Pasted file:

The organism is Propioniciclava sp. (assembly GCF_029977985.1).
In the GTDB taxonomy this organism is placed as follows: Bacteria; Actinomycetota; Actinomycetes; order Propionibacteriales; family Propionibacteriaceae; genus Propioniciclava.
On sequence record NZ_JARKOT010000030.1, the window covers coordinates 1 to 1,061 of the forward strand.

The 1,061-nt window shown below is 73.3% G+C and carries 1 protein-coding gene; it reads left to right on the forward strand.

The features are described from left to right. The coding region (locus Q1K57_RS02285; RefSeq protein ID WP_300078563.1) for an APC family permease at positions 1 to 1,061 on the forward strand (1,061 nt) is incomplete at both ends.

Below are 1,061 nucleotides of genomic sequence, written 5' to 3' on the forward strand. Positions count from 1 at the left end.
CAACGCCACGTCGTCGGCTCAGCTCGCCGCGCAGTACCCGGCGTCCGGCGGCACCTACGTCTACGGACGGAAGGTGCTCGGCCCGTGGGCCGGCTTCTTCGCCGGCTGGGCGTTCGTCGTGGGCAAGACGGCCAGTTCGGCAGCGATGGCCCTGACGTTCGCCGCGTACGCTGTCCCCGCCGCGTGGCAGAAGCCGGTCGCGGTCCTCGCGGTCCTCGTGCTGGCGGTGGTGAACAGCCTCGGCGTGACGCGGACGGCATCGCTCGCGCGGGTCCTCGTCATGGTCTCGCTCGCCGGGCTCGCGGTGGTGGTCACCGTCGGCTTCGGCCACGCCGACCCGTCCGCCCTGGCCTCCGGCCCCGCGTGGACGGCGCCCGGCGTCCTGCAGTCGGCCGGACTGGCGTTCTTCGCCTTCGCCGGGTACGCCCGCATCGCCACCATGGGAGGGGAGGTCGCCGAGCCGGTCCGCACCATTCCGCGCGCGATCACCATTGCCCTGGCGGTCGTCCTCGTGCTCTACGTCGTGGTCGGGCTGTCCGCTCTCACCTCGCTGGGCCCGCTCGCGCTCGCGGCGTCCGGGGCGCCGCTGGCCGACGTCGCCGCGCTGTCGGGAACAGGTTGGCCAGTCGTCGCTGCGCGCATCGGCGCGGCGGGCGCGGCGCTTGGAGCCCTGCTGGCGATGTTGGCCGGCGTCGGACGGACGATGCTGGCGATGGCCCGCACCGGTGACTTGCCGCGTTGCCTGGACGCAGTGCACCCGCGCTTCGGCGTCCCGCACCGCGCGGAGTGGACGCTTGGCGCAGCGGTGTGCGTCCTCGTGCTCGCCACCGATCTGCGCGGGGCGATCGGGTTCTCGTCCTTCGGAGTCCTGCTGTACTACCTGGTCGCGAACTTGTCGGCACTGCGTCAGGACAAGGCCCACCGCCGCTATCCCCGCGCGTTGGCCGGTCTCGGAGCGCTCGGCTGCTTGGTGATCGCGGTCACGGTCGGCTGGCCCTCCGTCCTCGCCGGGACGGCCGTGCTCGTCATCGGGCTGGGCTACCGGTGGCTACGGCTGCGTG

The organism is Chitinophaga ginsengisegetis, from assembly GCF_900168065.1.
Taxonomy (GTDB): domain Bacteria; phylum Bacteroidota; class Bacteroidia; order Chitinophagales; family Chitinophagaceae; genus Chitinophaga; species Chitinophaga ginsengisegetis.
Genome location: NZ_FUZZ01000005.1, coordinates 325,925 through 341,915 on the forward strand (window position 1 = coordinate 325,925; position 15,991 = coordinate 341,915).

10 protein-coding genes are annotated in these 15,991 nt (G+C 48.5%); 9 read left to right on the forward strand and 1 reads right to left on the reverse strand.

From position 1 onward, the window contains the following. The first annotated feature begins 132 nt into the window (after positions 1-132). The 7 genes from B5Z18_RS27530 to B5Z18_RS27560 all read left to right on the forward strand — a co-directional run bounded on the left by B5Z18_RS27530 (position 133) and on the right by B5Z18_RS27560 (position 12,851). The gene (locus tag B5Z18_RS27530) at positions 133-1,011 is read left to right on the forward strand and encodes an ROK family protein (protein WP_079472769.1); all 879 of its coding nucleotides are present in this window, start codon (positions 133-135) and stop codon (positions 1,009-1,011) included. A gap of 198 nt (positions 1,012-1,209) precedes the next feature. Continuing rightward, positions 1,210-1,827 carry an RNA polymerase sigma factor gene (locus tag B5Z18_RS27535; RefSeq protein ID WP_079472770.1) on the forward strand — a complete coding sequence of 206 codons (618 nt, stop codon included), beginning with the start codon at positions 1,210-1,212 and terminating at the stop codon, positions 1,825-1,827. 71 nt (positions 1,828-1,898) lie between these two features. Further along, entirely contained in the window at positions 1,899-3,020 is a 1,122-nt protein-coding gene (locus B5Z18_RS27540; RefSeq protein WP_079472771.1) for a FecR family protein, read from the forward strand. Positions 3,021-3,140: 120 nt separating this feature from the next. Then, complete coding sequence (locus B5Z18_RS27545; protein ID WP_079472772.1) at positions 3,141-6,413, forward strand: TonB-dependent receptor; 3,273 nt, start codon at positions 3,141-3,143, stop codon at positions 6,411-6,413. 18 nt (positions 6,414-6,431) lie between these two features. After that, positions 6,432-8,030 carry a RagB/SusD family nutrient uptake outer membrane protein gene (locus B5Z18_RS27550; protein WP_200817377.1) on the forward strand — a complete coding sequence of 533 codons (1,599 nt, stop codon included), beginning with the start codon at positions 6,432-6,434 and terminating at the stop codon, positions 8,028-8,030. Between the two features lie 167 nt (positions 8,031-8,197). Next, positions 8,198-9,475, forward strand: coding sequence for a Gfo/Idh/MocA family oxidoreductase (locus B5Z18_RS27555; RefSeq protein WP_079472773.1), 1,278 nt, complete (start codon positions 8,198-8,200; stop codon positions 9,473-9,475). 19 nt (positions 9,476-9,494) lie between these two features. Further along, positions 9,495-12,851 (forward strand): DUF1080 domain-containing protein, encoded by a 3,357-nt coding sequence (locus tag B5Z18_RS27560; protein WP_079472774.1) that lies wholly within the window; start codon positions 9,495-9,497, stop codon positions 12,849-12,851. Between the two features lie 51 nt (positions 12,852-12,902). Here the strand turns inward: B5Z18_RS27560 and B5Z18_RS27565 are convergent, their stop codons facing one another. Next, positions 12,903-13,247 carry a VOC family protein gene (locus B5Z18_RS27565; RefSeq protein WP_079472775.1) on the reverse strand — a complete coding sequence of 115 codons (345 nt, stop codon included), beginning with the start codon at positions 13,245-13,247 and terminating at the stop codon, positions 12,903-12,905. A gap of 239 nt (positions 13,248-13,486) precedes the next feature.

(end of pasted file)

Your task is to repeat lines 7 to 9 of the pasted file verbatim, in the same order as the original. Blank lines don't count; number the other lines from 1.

CAACGCCACGTCGTCGGCTCAGCTCGCCGCGCAGTACCCGGCGTCCGGCGGCACCTACGTCTACGGACGGAAGGTGCTCGGCCCGTGGGCCGGCTTCTTCGCCGGCTGGGCGTTCGTCGTGGGCAAGACGGCCAGTTCGGCAGCGATGGCCCTGACGTTCGCCGCGTACGCTGTCCCCGCCGCGTGGCAGAAGCCGGTCGCGGTCCTCGCGGTCCTCGTGCTGGCGGTGGTGAACAGCCTCGGCGTGACGCGGACGGCATCGCTCGCGCGGGTCCTCGTCATGGTCTCGCTCGCCGGGCTCGCGGTGGTGGTCACCGTCGGCTTCGGCCACGCCGACCCGTCCGCCCTGGCCTCCGGCCCCGCGTGGACGGCGCCCGGCGTCCTGCAGTCGGCCGGACTGGCGTTCTTCGCCTTCGCCGGGTACGCCCGCATCGCCACCATGGGAGGGGAGGTCGCCGAGCCGGTCCGCACCATTCCGCGCGCGATCACCATTGCCCTGGCGGTCGTCCTCGTGCTCTACGTCGTGGTCGGGCTGTCCGCTCTCACCTCGCTGGGCCCGCTCGCGCTCGCGGCGTCCGGGGCGCCGCTGGCCGACGTCGCCGCGCTGTCGGGAACAGGTTGGCCAGTCGTCGCTGCGCGCATCGGCGCGGCGGGCGCGGCGCTTGGAGCCCTGCTGGCGATGTTGGCCGGCGTCGGACGGACGATGCTGGCGATGGCCCGCACCGGTGACTTGCCGCGTTGCCTGGACGCAGTGCACCCGCGCTTCGGCGTCCCGCACCGCGCGGAGTGGACGCTTGGCGCAGCGGTGTGCGTCCTCGTGCTCGCCACCGATCTGCGCGGGGCGATCGGGTTCTCGTCCTTCGGAGTCCTGCTGTACTACCTGGTCGCGAACTTGTCGGCACTGCGTCAGGACAAGGCCCACCGCCGCTATCCCCGCGCGTTGGCCGGTCTCGGAGCGCTCGGCTGCTTGGTGATCGCGGTCACGGTCGGCTGGCCCTCCGTCCTCGCCGGGACGGCCGTGCTCGTCATCGGGCTGGGCTACCGGTGGCTACGGCTGCGTG

The organism is Chitinophaga ginsengisegetis, from assembly GCF_900168065.1.
Taxonomy (GTDB): domain Bacteria; phylum Bacteroidota; class Bacteroidia; order Chitinophagales; family Chitinophagaceae; genus Chitinophaga; species Chitinophaga ginsengisegetis.